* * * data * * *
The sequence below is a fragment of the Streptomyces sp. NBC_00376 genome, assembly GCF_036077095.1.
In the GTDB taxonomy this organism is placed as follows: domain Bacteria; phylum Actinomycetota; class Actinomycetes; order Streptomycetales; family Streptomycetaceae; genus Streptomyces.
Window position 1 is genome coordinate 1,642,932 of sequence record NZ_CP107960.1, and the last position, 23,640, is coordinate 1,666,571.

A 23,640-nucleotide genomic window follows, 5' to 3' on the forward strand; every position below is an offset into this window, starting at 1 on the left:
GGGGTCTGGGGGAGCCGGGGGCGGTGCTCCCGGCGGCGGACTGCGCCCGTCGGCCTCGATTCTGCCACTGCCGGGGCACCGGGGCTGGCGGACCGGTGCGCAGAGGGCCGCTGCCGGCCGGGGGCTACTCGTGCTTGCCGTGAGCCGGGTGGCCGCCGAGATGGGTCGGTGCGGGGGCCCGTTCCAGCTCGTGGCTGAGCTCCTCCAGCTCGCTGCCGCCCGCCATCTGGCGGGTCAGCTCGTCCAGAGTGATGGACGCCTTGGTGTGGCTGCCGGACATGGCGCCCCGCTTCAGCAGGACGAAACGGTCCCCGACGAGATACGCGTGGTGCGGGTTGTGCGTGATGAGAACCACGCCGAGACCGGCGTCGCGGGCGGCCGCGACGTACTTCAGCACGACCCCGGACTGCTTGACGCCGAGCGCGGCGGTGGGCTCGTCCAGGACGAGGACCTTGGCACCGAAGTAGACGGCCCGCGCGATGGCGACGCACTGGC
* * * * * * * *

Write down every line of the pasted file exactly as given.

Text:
The sequence below is a fragment of the Streptomyces sp. NBC_00376 genome, assembly GCF_036077095.1.
In the GTDB taxonomy this organism is placed as follows: domain Bacteria; phylum Actinomycetota; class Actinomycetes; order Streptomycetales; family Streptomycetaceae; genus Streptomyces.
Window position 1 is genome coordinate 1,642,932 of sequence record NZ_CP107960.1, and the last position, 23,640, is coordinate 1,666,571.

A 23,640-nucleotide genomic window follows, 5' to 3' on the forward strand; every position below is an offset into this window, starting at 1 on the left:
GGGGTCTGGGGGAGCCGGGGGCGGTGCTCCCGGCGGCGGACTGCGCCCGTCGGCCTCGATTCTGCCACTGCCGGGGCACCGGGGCTGGCGGACCGGTGCGCAGAGGGCCGCTGCCGGCCGGGGGCTACTCGTGCTTGCCGTGAGCCGGGTGGCCGCCGAGATGGGTCGGTGCGGGGGCCCGTTCCAGCTCGTGGCTGAGCTCCTCCAGCTCGCTGCCGCCCGCCATCTGGCGGGTCAGCTCGTCCAGAGTGATGGACGCCTTGGTGTGGCTGCCGGACATGGCGCCCCGCTTCAGCAGGACGAAACGGTCCCCGACGAGATACGCGTGGTGCGGGTTGTGCGTGATGAGAACCACGCCGAGACCGGCGTCGCGGGCGGCCGCGACGTACTTCAGCACGACCCCGGACTGCTTGACGCCGAGCGCGGCGGTGGGCTCGTCCAGGACGAGGACCTTGGCACCGAAGTAGACGGCCCGCGCGATGGCGACGCACTGGC